Walker’s Waterloo? (Update)

A phony phone call and the phony who took it

In his new article in The Nation titled Taped Conversation Reveals Wisconsin Governor’s Deal with David Koch, seventh generation Wisconsin native John Nichols gets to the pith of the punking of Wisconsin Governor Scott Walker by a Buffalo blogger by the name of Ian Murphy:

The phone rang in Wisconsin Governor Scott Walker’s office and the caller identified himself as David Koch, the billionaire who has funded the Tea Party movement and whose business interests stand to benefit from the so-called “budget repair bill.”

Then the caller, actually a prankster pretending to be Koch [1], and the governor joked about the “vested interest” Koch Industries has in the bill.

The 20-minute call [2], which the governor’s office has confirmed Walker participated in, raises questions about collaboration between the governor and benefactors of his 2010 to enact legislation that would benefit those interests.

Those questions point to a more profound question: Has Walker violated Wisconsin’s strictest-in-the-nation ethics rules, which require elected officials to “maintain the faith and confidence of the people of the state” when it comes to their actions?

Here’s the critical exchange:

Koch caller: “Well, I tell you what, Scott: once you crush these bastards I’ll fly you out to Cali and really show you a good time.”

Governor Walker: “All right, that would be outstanding. Thanks for all the support in helping us move the cause forward…. “

Koch caller: “Absolutely. And, you know, we have a little bit of a vested interest as well. ”

“Well,” replies Walker, “that’s just it.”

When someone who Scott Walker thought was a major donor to national groups that aided Walker’s 2010 gubernatorial run – as that gave the Walker campaign $43,000 directly, via Koch Industries’ KochPAC – said he had a “vested interest” in a budget plan being pushed by the governor, Walker replied” “Well, that’s just it.”

The conversation is so stunning in its brazenness that the Center for Media and Democracy, which had already filed a freedom-of-information requests for records of contacts between the governor and his aides and representatives of Koch industries, is stepping up those demands.

Apparently, Walker just opened a huge door to a potential investigation that could result in his removal from office. (As Nichols pointed out to Rhandi Rhodes on her radio show this afternoon, by his office issuing a statement admitting that the tape was real and not mentioning anything exculpatory along the lines of ‘I knew I was being punked and was just playing along’ excuse, Walker had virtually closed off that potential defense.)

While all of the attention of the Madison demonstrations has thus far been on the issue of public sector unions making even more monetary concessions to close a a short term budget gap brought about the Teabagger governor’s generous business tax cuts — concessions the unions have already agreed to– as well as their continuing right to bargain collectively, a fundamental labor right that a cadre of Rethuglican governors has made their mission to destroy, what is emerging now is the real pearl of the Walker-Koch axis:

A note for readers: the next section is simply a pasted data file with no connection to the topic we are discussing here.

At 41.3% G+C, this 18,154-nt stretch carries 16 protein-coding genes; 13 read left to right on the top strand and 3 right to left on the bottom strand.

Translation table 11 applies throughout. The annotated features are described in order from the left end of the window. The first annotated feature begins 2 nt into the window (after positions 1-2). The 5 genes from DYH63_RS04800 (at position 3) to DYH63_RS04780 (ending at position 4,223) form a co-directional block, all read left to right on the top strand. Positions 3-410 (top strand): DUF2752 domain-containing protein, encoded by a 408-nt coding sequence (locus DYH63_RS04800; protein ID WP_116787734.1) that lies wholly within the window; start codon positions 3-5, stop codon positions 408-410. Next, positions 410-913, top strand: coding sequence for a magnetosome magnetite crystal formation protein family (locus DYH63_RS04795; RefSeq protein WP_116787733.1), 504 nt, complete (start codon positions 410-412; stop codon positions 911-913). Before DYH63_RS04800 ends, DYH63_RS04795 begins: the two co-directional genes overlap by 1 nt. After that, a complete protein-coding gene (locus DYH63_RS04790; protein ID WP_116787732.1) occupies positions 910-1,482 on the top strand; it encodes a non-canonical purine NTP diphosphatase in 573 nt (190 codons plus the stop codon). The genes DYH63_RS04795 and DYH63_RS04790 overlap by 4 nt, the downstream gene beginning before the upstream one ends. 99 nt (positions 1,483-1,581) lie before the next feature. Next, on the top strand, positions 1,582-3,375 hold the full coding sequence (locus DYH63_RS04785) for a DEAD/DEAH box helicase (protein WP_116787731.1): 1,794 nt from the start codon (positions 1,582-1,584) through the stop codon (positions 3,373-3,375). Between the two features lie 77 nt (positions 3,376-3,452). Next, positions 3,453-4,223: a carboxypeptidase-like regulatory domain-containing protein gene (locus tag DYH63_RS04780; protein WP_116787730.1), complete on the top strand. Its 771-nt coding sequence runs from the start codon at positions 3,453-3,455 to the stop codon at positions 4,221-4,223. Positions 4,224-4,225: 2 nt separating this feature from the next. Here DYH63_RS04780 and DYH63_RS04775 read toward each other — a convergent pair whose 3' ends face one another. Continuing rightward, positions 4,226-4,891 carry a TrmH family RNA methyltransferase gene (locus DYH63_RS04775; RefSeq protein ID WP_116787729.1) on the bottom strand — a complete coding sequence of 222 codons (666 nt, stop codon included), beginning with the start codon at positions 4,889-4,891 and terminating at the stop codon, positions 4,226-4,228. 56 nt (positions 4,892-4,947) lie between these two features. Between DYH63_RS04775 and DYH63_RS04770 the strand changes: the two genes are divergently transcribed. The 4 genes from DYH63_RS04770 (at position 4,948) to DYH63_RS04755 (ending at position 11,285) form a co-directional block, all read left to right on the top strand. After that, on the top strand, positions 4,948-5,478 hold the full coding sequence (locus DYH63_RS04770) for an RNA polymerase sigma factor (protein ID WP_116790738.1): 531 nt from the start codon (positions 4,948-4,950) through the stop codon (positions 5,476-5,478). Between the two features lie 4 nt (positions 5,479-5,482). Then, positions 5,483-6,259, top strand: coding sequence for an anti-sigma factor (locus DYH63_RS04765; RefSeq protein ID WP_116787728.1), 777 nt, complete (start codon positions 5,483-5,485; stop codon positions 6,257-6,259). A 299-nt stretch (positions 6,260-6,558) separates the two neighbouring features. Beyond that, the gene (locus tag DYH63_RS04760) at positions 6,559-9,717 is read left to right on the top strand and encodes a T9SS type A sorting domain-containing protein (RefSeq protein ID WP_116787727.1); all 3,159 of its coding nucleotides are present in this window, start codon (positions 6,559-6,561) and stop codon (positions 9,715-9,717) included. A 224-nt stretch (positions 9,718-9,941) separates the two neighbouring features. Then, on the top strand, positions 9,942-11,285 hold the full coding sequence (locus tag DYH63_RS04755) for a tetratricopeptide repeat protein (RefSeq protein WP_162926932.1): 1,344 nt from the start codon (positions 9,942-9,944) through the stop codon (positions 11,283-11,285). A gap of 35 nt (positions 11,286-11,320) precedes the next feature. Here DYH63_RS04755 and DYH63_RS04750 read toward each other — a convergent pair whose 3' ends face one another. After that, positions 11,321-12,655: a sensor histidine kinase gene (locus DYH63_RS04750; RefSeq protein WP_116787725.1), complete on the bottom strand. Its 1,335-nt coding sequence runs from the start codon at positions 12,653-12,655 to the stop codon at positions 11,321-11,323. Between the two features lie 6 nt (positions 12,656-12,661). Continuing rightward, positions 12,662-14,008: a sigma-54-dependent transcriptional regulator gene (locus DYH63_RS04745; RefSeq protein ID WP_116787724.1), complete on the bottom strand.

…[the] selling of state power plants via no-bid deals with multinational corporations such as David Koch’s Koch Industries.

Turns out that the citizens of Wisconsin have invested heavily in state of the art geothermal plants that an entity like Koch Industries would love to get its greedy little mitts on, through a no bid contract, made legal the way Walker and the Rethugs wrote the budget bill, assuming that the emails and phone records and other potential evidence doesn’t reveal actual collusion.

Other revealing moments of the man behind the Walker mask suitable for an ethical indictment:

He admits his threat to send layoff notices to some 5000 to 6000 state workers by Friday was motivated by political and not economic factors.

During a part of the conservation where the fake Koch says he would be willing to hire agent provacateurs to initiate violence, the governor admits that “we thought about” that but decided against it on political grounds.

The beginning of the end?

Read the whole thing.

UPDATE: Jon Stewart’s take:


  1. Is there any hint of an impeachment or recall in sight? If not, there should be. How much more brazen does it have to get before the good folks of Wisconsin yell “enough” and kick Walker’s butt out the door? I certainly hope this is the beginning of the end for him. Geez. I gotta go take a shower.

    1. Propagandee Propagandee

      Snoring Dog (miss mine!):

      As I understand it, WI has a law that precludes impeachment for a governor’s first year in office (petitions can be circulated two months prior to that).

      That would leave a criminal or ethical indictment, though I don’t know what the time frame would be there. John Nichols has a followup article in today’s Nation in which he quotes “what the former Attorney General of Wisconsin says could turn out to be serious ethics, election law and labor violations.”

      No time frame is given.

    2. I hear you, Dog; but yeah, like Props says, they can’t impeach him in the first year of his term; he’s far too big a deluded asshat to resign; and Republicans are already committed to making him the poster child of their national drive to destroy unions— and they couldn’t have picked a more unethical prick than Walker to lead this “effort.” Mm wait— there’s Rick Scott in Florida… Off to the shower.

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